It's a conspiracy theorist's dream come true, no doubt, but if you read through the article carefully, you see phrases such as "declined to comment on rumors" and the group "anonymous" was used for the individuals taking credit for the capture of the documents.

      My experience with these type of articles (based on speculation, unofficial transcripts, and guilty until proven innocent) is that they have a 50/50 chance of being correct. To the scope of what is discussed here? Not likely. As one person noted, the software likely over-promises and under-delivers.

      I could make an article based on a few produced documents (I'm sure "anonymous" would be happy to provide them) stating that the government has hidden E.T. in their basement, and imply the guilt of the government through their lack of cooperation on commenting, but it wouldn't make it true.
      • I thought about this a little more...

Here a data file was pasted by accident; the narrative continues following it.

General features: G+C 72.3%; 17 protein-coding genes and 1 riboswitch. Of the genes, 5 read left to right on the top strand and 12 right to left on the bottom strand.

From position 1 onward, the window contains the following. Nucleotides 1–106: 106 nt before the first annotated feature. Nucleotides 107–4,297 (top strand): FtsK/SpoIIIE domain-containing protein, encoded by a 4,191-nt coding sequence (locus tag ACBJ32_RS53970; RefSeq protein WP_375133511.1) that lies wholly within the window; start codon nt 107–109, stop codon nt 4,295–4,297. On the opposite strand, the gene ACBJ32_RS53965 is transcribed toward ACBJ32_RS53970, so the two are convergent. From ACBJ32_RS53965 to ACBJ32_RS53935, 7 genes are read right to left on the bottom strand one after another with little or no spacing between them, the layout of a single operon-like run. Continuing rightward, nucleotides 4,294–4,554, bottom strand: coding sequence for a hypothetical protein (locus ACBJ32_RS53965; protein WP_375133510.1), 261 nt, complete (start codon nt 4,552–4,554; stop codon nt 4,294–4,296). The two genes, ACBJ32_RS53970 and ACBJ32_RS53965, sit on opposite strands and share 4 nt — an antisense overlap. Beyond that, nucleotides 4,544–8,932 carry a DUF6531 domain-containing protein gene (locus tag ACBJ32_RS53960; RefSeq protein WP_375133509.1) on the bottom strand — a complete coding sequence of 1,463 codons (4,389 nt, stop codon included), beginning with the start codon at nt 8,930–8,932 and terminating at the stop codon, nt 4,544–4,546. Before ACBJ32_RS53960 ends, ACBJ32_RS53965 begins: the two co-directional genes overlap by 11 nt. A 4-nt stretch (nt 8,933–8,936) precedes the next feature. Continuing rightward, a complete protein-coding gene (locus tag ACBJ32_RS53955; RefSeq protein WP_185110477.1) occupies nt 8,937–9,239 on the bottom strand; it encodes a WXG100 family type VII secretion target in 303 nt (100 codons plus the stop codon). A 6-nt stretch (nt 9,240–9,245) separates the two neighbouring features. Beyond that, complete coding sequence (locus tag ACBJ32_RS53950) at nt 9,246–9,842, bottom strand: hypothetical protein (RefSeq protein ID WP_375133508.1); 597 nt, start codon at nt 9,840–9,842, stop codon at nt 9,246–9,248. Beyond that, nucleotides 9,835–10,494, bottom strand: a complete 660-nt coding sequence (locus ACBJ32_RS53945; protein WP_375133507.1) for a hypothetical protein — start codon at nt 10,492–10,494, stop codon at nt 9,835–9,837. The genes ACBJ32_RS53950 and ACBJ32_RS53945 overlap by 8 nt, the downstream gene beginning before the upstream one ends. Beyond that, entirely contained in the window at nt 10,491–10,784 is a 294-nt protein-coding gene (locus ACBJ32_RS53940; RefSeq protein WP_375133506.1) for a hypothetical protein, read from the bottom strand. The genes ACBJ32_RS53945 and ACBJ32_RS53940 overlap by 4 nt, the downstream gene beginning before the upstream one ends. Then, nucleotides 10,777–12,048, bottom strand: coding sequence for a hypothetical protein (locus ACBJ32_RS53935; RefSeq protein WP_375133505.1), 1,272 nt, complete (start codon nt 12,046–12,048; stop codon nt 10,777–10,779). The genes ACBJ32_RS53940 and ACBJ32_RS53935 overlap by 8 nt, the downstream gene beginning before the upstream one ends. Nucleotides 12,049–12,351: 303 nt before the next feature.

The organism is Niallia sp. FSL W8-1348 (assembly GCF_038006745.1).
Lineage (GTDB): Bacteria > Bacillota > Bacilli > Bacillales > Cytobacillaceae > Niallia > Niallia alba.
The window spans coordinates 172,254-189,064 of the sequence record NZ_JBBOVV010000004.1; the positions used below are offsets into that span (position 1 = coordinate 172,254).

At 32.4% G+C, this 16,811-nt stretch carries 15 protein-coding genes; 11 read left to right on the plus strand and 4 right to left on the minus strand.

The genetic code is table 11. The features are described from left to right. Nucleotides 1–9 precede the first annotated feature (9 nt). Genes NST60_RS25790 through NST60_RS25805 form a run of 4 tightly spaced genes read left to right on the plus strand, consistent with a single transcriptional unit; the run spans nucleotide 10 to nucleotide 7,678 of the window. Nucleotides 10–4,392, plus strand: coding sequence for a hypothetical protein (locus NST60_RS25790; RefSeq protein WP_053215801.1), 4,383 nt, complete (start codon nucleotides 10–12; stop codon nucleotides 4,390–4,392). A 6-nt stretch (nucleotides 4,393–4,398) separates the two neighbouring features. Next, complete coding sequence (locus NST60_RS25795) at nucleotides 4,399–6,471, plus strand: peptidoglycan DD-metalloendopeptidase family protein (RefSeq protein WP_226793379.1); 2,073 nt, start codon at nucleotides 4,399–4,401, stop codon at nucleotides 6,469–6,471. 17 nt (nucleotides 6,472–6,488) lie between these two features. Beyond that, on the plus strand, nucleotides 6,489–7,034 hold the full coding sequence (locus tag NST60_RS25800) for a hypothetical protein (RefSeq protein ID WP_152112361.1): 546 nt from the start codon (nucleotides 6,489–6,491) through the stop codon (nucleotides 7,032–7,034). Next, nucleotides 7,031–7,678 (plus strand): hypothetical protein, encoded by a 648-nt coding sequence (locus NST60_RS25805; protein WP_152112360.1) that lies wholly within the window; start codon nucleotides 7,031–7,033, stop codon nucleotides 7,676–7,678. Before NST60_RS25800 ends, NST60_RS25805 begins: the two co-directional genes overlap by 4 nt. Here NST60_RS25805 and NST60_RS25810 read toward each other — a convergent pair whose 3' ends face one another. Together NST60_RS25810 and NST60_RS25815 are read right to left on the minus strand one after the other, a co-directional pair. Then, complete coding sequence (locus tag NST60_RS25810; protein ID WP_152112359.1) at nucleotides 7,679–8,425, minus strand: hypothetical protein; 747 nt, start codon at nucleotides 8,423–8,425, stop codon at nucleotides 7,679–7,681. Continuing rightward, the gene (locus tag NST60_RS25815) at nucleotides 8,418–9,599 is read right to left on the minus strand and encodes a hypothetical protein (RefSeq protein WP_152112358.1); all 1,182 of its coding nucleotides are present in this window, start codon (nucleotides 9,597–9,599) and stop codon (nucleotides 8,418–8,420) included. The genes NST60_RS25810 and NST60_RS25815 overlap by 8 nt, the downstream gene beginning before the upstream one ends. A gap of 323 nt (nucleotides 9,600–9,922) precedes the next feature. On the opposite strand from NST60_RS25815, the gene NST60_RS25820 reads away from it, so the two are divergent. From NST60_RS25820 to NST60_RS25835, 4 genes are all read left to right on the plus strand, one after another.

And if we trust WikiLeaks and "anonymous" more for providing accurate and non-fabricated/altered news channels than we do the Associated Press, and the target of allegations, then we will believe anything.

        I believe our society has become too engrossed with what "could be" than what "actually is." VERIFIED FACTS should be the foundation and cornerstone of the press (and no, I'm not accusing the Associate Press of being accurate in their reporting).

        Lives are ruined, uprisings are started, and businesses are tarnished by what we "believe" to be true, rather than what we "know" to be true.
      • It makes a lot of effort to gather all of this circumstantial evidence

        Zack gives all the links and quotes, so everyone can harvest primary sources for information and come to different conclusions, if they want.

        So this is real journalism. Journalism is not about articles that have no point, it is about the kind of work that Zack did based on listed sources information.
        • It is a lot of work...